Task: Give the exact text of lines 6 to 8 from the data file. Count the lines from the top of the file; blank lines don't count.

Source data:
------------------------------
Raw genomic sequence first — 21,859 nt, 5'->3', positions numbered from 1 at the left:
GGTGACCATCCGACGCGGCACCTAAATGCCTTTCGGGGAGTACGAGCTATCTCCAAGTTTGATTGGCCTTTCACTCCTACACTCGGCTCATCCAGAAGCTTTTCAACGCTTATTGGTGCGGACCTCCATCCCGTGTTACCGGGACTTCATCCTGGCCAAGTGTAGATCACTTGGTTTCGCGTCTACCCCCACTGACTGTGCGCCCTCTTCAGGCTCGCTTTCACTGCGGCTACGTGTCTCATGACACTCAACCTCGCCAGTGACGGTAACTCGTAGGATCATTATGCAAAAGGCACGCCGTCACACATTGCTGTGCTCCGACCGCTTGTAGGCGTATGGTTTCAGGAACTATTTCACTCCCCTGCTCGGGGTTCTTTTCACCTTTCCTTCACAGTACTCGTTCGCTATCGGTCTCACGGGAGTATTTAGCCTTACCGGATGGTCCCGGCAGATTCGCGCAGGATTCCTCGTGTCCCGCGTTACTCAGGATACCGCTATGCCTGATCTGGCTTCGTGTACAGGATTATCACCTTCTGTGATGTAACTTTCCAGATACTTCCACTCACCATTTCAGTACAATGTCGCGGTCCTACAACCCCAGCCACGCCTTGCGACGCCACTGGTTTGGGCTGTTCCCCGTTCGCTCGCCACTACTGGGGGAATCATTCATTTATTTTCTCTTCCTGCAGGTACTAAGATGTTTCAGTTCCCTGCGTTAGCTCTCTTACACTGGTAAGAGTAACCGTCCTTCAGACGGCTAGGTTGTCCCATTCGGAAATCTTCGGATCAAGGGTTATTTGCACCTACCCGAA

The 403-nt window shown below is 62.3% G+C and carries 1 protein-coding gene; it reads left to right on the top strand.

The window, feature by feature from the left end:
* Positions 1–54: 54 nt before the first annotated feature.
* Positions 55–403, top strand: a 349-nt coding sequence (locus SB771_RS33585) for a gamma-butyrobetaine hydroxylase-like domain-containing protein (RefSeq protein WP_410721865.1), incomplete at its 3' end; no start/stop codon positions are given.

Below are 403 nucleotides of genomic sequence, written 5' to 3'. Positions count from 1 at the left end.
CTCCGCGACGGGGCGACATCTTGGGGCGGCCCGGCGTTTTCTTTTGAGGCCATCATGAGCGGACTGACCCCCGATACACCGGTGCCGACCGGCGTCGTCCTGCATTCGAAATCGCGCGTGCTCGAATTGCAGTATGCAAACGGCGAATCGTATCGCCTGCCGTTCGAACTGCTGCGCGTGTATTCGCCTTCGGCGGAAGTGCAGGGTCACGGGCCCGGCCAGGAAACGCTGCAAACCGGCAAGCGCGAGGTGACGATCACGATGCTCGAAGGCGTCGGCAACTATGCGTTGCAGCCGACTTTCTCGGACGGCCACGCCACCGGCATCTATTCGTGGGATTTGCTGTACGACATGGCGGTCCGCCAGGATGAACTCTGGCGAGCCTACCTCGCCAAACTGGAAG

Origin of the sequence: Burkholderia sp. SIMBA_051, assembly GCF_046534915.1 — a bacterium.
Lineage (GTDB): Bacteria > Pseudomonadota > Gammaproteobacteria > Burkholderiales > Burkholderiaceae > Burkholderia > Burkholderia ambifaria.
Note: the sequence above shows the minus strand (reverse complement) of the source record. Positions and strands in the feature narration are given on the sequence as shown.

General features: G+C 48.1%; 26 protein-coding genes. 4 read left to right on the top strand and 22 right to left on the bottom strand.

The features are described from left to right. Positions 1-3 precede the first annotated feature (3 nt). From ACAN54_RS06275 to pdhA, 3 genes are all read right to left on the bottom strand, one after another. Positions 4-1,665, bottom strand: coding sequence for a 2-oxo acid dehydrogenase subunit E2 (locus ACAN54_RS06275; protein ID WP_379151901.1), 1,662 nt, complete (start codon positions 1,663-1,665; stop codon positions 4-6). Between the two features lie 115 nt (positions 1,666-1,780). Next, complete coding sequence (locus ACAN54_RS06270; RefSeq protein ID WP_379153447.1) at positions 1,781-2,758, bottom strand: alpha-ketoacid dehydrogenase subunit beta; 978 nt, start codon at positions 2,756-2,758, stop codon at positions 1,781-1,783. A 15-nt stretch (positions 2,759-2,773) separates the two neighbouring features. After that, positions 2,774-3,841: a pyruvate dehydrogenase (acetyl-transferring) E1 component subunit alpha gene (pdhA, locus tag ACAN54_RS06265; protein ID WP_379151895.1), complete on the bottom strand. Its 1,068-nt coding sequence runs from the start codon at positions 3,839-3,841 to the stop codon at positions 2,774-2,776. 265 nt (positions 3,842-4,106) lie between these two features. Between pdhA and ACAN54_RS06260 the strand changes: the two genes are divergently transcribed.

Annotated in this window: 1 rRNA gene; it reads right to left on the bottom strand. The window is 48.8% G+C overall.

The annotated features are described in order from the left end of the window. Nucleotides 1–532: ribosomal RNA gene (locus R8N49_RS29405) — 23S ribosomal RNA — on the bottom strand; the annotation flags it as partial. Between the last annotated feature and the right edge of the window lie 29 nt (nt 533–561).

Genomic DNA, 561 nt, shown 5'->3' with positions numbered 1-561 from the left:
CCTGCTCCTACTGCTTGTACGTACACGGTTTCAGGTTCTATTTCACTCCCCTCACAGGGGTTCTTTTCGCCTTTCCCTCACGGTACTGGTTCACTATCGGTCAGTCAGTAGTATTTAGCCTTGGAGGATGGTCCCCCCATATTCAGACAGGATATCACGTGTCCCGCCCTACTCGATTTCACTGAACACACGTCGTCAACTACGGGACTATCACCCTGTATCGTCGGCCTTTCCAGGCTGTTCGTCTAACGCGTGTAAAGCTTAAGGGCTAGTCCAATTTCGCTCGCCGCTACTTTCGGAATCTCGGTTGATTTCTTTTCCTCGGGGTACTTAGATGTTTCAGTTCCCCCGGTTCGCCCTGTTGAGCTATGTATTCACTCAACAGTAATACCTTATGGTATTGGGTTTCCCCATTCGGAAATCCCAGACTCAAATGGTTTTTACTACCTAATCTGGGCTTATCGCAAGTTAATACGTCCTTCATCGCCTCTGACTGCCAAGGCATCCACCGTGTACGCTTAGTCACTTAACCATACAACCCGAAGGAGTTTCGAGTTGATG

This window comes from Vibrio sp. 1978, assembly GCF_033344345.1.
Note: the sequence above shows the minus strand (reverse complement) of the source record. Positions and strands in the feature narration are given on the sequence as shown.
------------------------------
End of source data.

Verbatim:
* Positions 55–403, top strand: a 349-nt coding sequence (locus SB771_RS33585) for a gamma-butyrobetaine hydroxylase-like domain-containing protein (RefSeq protein WP_410721865.1), incomplete at its 3' end; no start/stop codon positions are given.

Below are 403 nucleotides of genomic sequence, written 5' to 3'. Positions count from 1 at the left end.
CTCCGCGACGGGGCGACATCTTGGGGCGGCCCGGCGTTTTCTTTTGAGGCCATCATGAGCGGACTGACCCCCGATACACCGGTGCCGACCGGCGTCGTCCTGCATTCGAAATCGCGCGTGCTCGAATTGCAGTATGCAAACGGCGAATCGTATCGCCTGCCGTTCGAACTGCTGCGCGTGTATTCGCCTTCGGCGGAAGTGCAGGGTCACGGGCCCGGCCAGGAAACGCTGCAAACCGGCAAGCGCGAGGTGACGATCACGATGCTCGAAGGCGTCGGCAACTATGCGTTGCAGCCGACTTTCTCGGACGGCCACGCCACCGGCATCTATTCGTGGGATTTGCTGTACGACATGGCGGTCCGCCAGGATGAACTCTGGCGAGCCTACCTCGCCAAACTGGAAG